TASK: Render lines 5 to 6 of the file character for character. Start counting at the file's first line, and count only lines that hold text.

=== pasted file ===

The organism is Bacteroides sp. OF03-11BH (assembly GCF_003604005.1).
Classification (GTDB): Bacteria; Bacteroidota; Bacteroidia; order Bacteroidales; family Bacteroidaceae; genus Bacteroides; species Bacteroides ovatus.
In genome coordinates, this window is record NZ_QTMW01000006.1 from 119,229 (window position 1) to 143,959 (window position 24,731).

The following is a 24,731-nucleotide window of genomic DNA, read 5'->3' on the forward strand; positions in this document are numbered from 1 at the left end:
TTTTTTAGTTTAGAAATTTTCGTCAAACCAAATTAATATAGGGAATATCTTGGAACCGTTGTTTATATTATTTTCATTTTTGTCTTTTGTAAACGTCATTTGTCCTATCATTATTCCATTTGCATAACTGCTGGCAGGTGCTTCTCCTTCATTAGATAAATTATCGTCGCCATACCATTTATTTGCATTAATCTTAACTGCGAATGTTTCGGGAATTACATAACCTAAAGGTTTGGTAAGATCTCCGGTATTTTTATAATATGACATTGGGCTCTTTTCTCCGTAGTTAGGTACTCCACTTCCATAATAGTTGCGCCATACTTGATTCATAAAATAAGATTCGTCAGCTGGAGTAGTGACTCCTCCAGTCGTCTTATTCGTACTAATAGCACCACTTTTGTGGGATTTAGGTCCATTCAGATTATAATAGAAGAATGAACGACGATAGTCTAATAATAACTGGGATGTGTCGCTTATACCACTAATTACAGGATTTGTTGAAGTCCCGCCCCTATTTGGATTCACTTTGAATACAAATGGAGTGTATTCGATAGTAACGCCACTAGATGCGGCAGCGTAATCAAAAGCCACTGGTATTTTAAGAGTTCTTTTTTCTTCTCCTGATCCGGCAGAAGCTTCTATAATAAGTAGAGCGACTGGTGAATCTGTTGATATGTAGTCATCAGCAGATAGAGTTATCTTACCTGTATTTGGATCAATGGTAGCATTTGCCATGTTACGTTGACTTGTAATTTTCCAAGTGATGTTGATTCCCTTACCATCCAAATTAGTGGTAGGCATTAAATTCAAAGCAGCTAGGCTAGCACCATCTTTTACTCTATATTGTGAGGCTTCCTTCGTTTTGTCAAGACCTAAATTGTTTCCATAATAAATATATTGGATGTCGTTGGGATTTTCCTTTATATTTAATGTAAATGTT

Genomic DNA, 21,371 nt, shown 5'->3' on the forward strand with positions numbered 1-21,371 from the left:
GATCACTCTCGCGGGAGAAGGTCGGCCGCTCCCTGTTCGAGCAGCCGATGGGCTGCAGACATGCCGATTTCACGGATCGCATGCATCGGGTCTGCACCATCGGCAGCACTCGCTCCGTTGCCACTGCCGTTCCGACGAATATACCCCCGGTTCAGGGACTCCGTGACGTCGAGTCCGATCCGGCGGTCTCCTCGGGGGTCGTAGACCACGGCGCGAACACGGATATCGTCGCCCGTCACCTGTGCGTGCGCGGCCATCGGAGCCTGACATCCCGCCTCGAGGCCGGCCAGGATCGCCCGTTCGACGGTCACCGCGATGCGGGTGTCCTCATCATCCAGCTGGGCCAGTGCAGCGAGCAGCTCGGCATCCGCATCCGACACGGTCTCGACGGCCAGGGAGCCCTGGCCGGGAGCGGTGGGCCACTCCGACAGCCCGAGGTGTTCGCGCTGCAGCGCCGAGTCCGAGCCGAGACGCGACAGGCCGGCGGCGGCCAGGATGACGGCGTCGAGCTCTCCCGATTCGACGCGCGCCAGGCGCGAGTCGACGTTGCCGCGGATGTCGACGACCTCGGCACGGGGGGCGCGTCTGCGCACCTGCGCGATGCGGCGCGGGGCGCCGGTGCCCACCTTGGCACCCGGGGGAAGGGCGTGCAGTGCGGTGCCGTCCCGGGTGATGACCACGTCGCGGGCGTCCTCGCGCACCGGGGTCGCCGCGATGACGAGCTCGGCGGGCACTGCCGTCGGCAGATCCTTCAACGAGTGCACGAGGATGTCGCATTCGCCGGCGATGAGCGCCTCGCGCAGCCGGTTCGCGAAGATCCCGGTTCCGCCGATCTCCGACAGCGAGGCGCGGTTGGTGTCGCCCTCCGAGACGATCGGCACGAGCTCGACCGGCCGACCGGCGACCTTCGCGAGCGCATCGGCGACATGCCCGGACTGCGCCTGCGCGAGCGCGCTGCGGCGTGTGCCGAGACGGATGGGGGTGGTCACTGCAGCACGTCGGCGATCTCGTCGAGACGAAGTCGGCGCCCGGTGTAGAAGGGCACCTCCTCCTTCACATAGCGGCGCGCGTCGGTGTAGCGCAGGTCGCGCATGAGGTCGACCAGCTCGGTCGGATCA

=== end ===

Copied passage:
TTTTTTAGTTTAGAAATTTTCGTCAAACCAAATTAATATAGGGAATATCTTGGAACCGTTGTTTATATTATTTTCATTTTTGTCTTTTGTAAACGTCATTTGTCCTATCATTATTCCATTTGCATAACTGCTGGCAGGTGCTTCTCCTTCATTAGATAAATTATCGTCGCCATACCATTTATTTGCATTAATCTTAACTGCGAATGTTTCGGGAATTACATAACCTAAAGGTTTGGTAAGATCTCCGGTATTTTTATAATATGACATTGGGCTCTTTTCTCCGTAGTTAGGTACTCCACTTCCATAATAGTTGCGCCATACTTGATTCATAAAATAAGATTCGTCAGCTGGAGTAGTGACTCCTCCAGTCGTCTTATTCGTACTAATAGCACCACTTTTGTGGGATTTAGGTCCATTCAGATTATAATAGAAGAATGAACGACGATAGTCTAATAATAACTGGGATGTGTCGCTTATACCACTAATTACAGGATTTGTTGAAGTCCCGCCCCTATTTGGATTCACTTTGAATACAAATGGAGTGTATTCGATAGTAACGCCACTAGATGCGGCAGCGTAATCAAAAGCCACTGGTATTTTAAGAGTTCTTTTTTCTTCTCCTGATCCGGCAGAAGCTTCTATAATAAGTAGAGCGACTGGTGAATCTGTTGATATGTAGTCATCAGCAGATAGAGTTATCTTACCTGTATTTGGATCAATGGTAGCATTTGCCATGTTACGTTGACTTGTAATTTTCCAAGTGATGTTGATTCCCTTACCATCCAAATTAGTGGTAGGCATTAAATTCAAAGCAGCTAGGCTAGCACCATCTTTTACTCTATATTGTGAGGCTTCCTTCGTTTTGTCAAGACCTAAATTGTTTCCATAATAAATATATTGGATGTCGTTGGGATTTTCCTTTATATTTAATGTAAATGTT

Genomic DNA, 21,371 nt, shown 5'->3' on the forward strand with positions numbered 1-21,371 from the left: